A Jeep driver was caught on video (below) trying to swerve into a motorcyclist during a charity ride for veterans in Texas.
The video, which was posted on YouTube on Nov. 17, depicts a group of veterans and civilians riding motorbikes along a three-lane road as part of Project 22, a charity event to raise public awareness of veteran suicide, when a silver Jeep caught in their midst attempted to swerve around them.
The motorcyclists were accompanied by a military escort and the North Texas Police Motorcade for the event, although the driver of the Jeep was reportedly not aware of the presence of a police escort, reports Mad World News.
At the beginning of the video, the group of bikers appears to be waiting to cross an intersection at a red light when the Jeep appears on the road and tries to pass them on the right.
Two bikers then try to block the Jeep so the rest of the group can pass safely.
But the driver of the Jeep doesn't seem to want to wait.
He backs up and then darts ahead at high speed, going up the curb and driving partly on the grass on the side of the road.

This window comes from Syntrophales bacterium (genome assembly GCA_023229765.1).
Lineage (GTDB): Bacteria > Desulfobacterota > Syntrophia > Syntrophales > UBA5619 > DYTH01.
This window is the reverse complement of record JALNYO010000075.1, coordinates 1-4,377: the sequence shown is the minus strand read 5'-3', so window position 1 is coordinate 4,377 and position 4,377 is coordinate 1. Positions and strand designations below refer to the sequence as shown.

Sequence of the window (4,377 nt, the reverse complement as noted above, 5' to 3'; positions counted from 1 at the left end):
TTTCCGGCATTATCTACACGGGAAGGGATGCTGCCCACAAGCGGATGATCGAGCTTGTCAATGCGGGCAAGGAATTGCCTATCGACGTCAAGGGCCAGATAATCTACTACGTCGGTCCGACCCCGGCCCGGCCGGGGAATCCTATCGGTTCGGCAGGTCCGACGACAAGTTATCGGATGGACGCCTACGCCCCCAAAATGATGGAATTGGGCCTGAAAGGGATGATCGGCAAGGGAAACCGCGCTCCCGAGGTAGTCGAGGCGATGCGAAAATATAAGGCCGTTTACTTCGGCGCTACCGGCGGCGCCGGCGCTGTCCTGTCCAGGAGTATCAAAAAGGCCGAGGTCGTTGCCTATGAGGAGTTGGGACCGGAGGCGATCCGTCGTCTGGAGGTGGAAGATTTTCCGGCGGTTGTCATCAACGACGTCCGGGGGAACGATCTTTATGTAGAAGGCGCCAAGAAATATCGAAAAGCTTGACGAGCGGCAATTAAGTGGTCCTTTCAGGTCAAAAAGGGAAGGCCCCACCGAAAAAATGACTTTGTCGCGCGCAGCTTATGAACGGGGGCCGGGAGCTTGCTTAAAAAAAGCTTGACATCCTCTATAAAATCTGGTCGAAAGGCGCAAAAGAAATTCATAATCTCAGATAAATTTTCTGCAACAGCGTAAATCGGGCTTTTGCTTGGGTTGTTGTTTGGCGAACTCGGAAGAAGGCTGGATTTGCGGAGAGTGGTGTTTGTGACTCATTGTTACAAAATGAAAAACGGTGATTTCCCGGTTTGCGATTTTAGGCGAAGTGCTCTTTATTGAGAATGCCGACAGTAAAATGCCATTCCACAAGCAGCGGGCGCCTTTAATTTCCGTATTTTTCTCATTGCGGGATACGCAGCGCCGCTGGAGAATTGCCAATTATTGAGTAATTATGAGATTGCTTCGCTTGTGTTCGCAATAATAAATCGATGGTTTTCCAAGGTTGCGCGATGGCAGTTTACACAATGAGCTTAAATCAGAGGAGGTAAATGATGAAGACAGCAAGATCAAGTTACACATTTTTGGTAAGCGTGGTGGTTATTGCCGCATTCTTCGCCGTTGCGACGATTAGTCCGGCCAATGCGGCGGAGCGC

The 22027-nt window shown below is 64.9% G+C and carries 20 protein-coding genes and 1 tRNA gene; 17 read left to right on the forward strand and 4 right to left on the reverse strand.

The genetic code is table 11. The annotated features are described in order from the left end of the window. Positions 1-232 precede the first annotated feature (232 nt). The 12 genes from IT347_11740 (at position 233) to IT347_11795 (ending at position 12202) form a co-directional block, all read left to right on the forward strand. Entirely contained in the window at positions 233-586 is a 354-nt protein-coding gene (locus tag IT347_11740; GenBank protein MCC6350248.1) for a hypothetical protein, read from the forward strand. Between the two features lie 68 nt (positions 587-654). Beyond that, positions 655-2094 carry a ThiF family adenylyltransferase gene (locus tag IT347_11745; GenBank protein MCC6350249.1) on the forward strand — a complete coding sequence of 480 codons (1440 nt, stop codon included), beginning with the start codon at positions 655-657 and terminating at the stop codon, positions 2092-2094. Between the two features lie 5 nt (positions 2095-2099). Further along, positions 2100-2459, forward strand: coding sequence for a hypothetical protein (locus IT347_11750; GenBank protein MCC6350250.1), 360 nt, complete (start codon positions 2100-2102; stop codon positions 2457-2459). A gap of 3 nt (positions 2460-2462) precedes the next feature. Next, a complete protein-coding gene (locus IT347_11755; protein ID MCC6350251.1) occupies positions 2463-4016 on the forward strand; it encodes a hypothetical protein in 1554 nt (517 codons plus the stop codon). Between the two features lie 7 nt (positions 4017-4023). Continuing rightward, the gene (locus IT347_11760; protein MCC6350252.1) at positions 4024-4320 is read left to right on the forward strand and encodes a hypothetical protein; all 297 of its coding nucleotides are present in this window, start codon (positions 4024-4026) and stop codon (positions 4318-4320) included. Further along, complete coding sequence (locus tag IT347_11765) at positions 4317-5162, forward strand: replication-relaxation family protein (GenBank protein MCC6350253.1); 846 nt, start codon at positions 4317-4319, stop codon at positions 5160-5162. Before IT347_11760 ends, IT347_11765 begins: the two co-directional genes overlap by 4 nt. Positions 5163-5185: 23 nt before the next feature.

He races alongside one of the motorcyclists that had tried to hold him off, and at one point appears to swerve at the biker, a dangerous move that could have caused serious injury had the two made contact.
At the end of the video, police escort catches up to the driver and pulls him over.
The YouTube video had more than 81,000 views and 62 comments in two days.
Users writing in the comments section expressed mixed opinions about the incident.
"Hope [the Jeep driver] gets a nice fat fine," one user wrote.
"Bravo to the Guy on the Road king and the Kawi rider for letting our Vets pass safely!" another commenter said.
Other users defended the driver of the Jeep.
"What the Jeep did was wrong, but I have to say that I can see his frustration," one poster said. "There is never an excuse to block all lanes of traffic. Not even funeral processions do this. Take the right lane and stick to it."
Project 22 was created in 2013 by Daniel Egbert and Matt King, two U.S. Army combat soldiers and founders of nonprofit organization Medicinal Missions. Egbert and King rode motorcycles on a 6,500-mile cross-country trip to learn more about the effects of post-traumatic stress disorder on combat veterans and to raise public awareness of the statistic that 22 veterans die of suicide every day.
Their journey was captured in a documentary film, "Project 22," released in April.